Rieder: Can Papers Make it on Their Own?

Rieder: Can Papers Make it on Their Own?

This July 14, 2010, file photo, shows Gannett headquarters in McLean, Va. Gannett is spinning off its publishing business from its broadcasting and digital operations. The company is also acquiring full ownership of Cars.com for $1.8 billion., the company announced Tuesday, Aug. 5, 2014. (AP Photo/Jacquelyn Martin, File)
This July 14, 2010, file photo, shows Gannett headquarters in McLean, Va. Gannett is spinning off its publishing business from its broadcasting and digital operations. The company is also acquiring full ownership of Cars.com for $1.8 billion., the company announced Tuesday, Aug. 5, 2014. (AP Photo/Jacquelyn Martin, File)

 

(USA Today) – Kicked to the curb.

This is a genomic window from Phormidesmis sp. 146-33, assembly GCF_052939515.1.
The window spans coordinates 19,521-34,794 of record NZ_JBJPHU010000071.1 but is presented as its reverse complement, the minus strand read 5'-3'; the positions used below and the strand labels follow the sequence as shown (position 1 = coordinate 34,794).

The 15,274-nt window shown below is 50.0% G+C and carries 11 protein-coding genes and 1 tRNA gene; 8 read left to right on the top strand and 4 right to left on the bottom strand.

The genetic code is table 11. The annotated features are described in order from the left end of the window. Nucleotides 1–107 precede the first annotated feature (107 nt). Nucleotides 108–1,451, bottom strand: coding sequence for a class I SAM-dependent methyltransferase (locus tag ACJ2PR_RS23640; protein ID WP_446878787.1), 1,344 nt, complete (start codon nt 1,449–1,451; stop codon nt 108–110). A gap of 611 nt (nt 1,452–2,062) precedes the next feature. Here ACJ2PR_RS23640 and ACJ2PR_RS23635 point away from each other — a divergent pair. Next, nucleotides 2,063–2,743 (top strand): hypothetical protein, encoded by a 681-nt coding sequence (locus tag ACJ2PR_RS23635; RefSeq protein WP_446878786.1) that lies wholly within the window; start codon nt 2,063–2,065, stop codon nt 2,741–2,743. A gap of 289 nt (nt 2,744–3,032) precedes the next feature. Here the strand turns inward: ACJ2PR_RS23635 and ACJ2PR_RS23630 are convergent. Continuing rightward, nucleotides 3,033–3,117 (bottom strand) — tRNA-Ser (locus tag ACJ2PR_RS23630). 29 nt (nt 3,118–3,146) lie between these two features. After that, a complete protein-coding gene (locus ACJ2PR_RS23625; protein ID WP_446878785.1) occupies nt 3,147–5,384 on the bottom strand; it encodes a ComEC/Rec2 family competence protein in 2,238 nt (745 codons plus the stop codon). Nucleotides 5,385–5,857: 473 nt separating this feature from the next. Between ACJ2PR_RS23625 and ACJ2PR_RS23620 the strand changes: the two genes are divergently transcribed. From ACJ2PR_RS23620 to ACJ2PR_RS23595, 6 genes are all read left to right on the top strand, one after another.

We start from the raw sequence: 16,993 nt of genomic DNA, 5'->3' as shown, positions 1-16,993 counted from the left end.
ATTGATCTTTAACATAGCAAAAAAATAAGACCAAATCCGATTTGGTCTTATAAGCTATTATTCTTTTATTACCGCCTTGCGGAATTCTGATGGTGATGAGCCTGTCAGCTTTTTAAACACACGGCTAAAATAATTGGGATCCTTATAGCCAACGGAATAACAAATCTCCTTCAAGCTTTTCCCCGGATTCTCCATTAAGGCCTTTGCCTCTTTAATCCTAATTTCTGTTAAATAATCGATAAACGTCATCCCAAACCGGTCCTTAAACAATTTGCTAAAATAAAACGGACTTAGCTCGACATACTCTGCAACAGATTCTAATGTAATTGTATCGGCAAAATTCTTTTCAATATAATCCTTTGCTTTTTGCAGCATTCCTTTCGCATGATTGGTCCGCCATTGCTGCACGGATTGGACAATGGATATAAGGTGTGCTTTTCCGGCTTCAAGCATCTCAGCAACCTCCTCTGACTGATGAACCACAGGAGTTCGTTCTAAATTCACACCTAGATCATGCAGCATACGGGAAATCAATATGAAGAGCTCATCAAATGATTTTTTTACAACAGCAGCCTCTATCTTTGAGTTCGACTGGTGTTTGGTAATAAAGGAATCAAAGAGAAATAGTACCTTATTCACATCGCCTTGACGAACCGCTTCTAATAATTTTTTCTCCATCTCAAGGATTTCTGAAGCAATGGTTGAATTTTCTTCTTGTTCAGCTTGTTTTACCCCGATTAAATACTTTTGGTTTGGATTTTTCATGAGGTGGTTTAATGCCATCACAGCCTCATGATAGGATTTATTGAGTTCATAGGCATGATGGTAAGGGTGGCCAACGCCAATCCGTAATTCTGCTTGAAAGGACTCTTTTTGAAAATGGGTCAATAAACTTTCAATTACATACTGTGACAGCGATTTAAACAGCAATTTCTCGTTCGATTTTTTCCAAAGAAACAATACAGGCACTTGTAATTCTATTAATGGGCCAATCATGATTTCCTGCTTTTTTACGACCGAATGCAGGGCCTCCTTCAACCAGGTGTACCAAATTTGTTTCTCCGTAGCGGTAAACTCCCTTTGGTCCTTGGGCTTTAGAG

One by one, big media companies are splitting themselves in two, holding on to their sexier, more lucrative properties — broadcast, film, digital — and casting off their print operations to sink or swim.

The trend reached a crescendo in the past week. First, E.W. Scripps and Journal Communications entered into a deal in which Scripps will own both companies’ broadcast properties, and a new entity, Journal Media Group, will own the newspapers. On Monday, Tribune Co. completed the spinoff of its newspapers into a separate, stand-alone company. And on Tuesday, Gannett, the nation’s largest newspaper company, and owner of USA TODAY, announced a similar plan.

The flurry of activity came after Rupert Murdoch’s News Corp. and Time Warner moved their newspapers and magazines respectively into separate operations.

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